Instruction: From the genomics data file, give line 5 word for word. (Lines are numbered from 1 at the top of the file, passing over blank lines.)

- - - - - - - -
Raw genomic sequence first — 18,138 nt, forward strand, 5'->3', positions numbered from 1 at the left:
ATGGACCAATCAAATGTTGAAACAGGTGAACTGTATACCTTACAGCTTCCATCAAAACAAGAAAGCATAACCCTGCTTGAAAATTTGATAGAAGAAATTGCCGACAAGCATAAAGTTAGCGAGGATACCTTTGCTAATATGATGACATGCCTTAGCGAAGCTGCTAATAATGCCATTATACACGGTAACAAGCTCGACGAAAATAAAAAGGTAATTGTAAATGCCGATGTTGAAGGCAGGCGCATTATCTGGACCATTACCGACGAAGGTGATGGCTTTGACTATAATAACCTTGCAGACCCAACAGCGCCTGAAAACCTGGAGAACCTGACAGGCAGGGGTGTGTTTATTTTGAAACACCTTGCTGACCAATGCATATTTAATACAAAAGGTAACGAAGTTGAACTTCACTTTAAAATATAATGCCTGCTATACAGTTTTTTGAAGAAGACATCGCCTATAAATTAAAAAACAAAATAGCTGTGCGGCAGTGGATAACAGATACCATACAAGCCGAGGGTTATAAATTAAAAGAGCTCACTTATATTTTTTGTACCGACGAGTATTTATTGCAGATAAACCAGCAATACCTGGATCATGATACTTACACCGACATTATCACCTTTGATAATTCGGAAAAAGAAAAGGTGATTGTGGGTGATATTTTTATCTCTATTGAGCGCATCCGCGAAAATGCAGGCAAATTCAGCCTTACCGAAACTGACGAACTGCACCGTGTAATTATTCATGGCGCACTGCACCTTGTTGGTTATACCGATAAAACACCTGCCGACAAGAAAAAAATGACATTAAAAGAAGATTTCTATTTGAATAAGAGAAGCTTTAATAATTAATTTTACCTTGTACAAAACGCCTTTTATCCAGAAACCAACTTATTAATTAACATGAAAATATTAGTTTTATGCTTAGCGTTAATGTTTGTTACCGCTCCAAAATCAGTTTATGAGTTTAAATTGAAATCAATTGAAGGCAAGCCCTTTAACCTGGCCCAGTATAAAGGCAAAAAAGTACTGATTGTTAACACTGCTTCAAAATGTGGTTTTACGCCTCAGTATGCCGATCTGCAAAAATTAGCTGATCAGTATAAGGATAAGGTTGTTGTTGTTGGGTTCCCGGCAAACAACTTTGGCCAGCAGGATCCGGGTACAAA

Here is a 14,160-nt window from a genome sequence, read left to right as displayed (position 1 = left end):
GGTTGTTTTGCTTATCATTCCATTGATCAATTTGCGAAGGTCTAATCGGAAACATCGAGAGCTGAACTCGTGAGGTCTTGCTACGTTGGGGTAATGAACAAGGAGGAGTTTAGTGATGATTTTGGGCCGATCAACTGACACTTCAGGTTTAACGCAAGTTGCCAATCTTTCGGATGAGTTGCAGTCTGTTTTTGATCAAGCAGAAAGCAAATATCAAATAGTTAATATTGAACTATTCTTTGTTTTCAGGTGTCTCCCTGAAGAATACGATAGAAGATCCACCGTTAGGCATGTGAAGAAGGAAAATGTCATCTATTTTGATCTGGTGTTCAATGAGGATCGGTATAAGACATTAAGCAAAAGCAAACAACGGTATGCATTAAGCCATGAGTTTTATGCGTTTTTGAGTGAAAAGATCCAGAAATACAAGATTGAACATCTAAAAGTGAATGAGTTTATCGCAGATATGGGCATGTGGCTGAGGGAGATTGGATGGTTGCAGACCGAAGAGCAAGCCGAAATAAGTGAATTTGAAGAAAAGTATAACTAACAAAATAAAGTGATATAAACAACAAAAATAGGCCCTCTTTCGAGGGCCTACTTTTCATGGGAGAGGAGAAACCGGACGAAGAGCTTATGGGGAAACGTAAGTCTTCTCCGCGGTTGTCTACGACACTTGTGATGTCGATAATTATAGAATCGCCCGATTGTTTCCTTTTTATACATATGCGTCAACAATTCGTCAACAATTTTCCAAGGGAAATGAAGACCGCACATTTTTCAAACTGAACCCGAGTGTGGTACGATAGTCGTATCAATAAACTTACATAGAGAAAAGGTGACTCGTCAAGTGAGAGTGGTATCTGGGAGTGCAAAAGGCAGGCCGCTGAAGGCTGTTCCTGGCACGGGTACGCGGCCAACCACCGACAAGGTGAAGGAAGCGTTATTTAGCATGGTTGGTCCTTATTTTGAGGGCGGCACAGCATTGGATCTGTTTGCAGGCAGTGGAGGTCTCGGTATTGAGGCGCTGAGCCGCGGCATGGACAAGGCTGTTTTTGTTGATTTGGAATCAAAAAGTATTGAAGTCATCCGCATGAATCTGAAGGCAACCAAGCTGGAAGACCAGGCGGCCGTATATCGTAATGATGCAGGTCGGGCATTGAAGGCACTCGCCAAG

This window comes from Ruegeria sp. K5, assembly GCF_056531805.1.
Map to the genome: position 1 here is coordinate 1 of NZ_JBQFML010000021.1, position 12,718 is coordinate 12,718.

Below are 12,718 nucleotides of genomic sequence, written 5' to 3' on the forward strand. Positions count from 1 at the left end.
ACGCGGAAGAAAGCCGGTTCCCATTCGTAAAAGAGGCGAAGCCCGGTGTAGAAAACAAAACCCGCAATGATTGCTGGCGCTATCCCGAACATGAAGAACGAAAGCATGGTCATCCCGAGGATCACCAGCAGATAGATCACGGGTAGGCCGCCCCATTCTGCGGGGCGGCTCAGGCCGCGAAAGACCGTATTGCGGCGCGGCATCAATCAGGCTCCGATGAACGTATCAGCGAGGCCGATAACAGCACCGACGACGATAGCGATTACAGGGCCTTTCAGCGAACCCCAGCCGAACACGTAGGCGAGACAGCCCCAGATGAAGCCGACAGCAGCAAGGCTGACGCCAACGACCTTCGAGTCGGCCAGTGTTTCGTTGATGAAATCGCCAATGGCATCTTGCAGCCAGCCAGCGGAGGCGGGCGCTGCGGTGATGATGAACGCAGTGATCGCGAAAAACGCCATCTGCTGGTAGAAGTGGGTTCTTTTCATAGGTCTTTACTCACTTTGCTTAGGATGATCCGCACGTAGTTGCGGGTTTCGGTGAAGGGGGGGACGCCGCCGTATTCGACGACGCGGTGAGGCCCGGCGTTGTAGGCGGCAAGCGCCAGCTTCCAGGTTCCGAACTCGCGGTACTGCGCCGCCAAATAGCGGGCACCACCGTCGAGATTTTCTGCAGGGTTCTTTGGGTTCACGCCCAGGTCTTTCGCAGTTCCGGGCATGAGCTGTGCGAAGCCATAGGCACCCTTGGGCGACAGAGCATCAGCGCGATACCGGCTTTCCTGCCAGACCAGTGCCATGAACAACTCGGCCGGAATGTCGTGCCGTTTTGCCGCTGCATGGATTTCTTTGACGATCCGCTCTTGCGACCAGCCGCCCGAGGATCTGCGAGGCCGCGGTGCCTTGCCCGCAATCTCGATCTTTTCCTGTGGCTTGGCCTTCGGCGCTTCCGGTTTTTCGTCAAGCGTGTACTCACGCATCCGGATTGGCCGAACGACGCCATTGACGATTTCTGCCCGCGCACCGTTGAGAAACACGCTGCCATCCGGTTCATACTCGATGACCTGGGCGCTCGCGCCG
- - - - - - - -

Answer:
This window comes from Ruegeria sp. K5, assembly GCF_056531805.1.